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Part I

Why Canada needs a national strategy on dementia Add to ...

Mario is 63 and lives alone. His once-tidy Burnaby bungalow is now covered in neglected clothes and mouldy plates. He has taped up a note reminding him not to go out because he may forget to come home. And he knows his condition will only get worse.

Bigger than cancer, bigger than heart disease or lung disease - for seniors, dementia is the single greatest cause of disability and debilitation. Its cruel course robs people of what they treasure most: memories, skills, relationships, independence. And then the body starts to wither and waste.

Those who care for suffering spouses or parents are all too familiar with the ordeal, and their numbers grow as lifespans do in Canada's rapidly aging population: Dementia affects 20 per cent of seniors by the age of 80, and well over 40 per cent by 90. Already, that's 500,000 Canadians, and one new person joins them every five minutes. In a generation, the total will be 1.1 million.

The costs already top $15-billion a year, including caregivers' unpaid labour. The Alzheimer Society of Canada recently estimated that in three decades the figure will be 10 times that.

Canada's health and welfare systems are woefully unprepared for a coming crisis. The Alzheimer Society is pleading for a national action plan, as it has repeatedly in its 32 years of existence. Yet the federal government refuses to invest in a strategy for dementia to match those already in place for cancer, heart disease and mental health. The Health Minister is refusing even to meet a new independent group of leading researchers in the field.

So, today and next week, The Globe and Mail's journalists do what the government would not: They consult experts, from renowned scientists to the members of dementia victims' families, gathering facts and recording personal experiences with the devastating disease. They also present a seven-point plan to grapple with the coming crisis. It is only a starting point, but if we don't begin the quest for desperately needed solutions, more and more of us will slip away.

Solution one: Keep people at home as long as possible

"Nobody wants their grandma in a nursing home," says Neena Chappell, the Canada Research Chair in Social Gerontology and a professor in the Centre on Aging at the University of Victoria.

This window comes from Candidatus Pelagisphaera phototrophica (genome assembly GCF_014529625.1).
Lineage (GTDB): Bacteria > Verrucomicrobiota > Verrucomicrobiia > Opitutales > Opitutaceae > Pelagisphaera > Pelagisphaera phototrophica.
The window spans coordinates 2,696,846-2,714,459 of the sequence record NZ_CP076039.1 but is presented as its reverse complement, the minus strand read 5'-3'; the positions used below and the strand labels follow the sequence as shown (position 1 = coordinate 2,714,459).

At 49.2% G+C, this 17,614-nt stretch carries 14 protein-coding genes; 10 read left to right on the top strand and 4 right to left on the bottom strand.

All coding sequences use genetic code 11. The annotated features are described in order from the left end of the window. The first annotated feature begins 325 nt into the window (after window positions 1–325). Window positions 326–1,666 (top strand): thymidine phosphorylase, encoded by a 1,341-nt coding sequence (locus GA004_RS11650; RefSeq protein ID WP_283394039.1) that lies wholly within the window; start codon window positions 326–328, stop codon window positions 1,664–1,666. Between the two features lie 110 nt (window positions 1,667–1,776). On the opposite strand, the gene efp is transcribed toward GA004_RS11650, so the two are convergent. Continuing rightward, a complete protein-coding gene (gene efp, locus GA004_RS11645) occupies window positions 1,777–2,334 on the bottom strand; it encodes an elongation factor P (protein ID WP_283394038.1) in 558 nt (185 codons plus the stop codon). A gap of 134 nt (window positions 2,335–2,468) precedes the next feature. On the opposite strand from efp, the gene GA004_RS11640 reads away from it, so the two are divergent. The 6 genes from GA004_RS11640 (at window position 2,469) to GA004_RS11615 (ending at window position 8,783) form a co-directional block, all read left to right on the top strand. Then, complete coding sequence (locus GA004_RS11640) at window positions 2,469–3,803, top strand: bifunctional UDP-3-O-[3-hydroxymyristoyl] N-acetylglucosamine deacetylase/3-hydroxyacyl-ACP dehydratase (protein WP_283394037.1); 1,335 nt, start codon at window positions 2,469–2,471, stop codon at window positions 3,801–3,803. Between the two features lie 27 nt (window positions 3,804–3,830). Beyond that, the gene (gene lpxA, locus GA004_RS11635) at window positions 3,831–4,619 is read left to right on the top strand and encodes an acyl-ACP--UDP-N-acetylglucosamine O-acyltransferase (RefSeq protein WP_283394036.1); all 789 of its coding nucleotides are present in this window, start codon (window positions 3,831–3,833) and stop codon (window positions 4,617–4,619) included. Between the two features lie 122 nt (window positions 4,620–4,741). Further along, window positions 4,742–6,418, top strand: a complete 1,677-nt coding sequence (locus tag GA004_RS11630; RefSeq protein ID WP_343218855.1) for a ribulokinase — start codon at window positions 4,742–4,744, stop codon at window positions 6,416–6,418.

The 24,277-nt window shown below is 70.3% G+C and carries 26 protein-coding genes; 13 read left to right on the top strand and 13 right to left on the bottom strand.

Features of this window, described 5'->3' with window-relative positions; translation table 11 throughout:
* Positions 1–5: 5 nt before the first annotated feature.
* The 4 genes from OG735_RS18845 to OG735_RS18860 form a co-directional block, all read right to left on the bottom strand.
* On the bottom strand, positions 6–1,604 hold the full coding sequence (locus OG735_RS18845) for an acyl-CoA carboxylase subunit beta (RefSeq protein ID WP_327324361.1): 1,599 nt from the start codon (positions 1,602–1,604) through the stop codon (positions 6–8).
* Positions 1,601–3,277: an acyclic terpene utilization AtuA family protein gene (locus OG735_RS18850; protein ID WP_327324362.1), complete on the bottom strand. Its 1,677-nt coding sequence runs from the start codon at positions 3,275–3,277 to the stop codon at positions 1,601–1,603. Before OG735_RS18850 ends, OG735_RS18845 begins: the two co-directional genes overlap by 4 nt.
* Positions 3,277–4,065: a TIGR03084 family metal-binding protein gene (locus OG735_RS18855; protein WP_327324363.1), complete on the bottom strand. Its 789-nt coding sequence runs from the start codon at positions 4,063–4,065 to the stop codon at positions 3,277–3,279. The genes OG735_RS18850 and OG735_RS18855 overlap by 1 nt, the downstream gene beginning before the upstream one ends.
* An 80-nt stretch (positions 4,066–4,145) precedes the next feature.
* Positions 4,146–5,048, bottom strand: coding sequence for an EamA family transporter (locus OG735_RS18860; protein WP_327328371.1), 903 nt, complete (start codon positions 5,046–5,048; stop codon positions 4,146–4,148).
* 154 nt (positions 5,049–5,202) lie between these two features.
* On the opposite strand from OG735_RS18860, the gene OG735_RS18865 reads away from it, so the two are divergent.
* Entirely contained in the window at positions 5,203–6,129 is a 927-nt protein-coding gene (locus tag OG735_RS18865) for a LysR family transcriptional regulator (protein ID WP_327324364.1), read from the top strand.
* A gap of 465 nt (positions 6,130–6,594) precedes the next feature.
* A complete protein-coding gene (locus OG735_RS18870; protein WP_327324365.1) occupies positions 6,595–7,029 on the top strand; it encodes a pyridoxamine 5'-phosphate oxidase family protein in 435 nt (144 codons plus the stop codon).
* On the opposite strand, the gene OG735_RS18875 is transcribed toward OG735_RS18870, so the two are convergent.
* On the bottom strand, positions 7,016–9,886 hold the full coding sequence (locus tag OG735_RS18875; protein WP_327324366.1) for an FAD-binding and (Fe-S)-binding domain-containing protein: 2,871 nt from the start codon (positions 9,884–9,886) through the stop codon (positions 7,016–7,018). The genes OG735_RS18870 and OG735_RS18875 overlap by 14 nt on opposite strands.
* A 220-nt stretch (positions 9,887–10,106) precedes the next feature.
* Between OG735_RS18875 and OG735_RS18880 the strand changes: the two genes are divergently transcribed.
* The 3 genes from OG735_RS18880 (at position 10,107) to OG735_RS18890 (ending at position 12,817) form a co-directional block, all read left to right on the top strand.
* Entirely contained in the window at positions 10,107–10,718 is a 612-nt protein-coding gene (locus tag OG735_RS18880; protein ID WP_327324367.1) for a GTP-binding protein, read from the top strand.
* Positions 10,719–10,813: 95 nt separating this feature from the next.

Like most experts, she believes that having people stay in familiar surroundings is humane and cost-effective - and should be a foundation of a national dementia strategy.

However, she also stresses that, while public investment is a must, providing medical, nursing and support services in the home should complement, not replace, care from family members. Contrary to popular belief, most families are willing to help, but they need help themselves, especially as the disease progresses and new challenges arise.

Technology can play an important role. Just as homes with toddlers are child-proofed, dementia requires elder-proofing, and devices that raise the alarm when someone falls, remind people to eat or take their medicine, or prevent wandering (door alarms, bracelets, GPS trackers) make life easier.

The greatest frustration for families is lack of consistency. There is far too much turnover among personal support workers, and the amount of care provided by the public health system varies markedly between jurisdictions, and rarely exceeds 60 hours a month, about two hours a day.

Few families can afford more professional care and find that being on call almost 24 hours a day overwhelming, so those with dementia land in institutions earlier than they should.

Solution two: Make sure institutional care is available and appropriate

There comes a point when many families can no longer provide care at home, even with support, because their loved ones wander too much or become violent.

The key is to make sure that only those who absolutely need to be in nursing homes and hospitals end up there, says Dr. William Reichman, chief executive officer of Baycrest, a Toronto research and care facility for the elderly.

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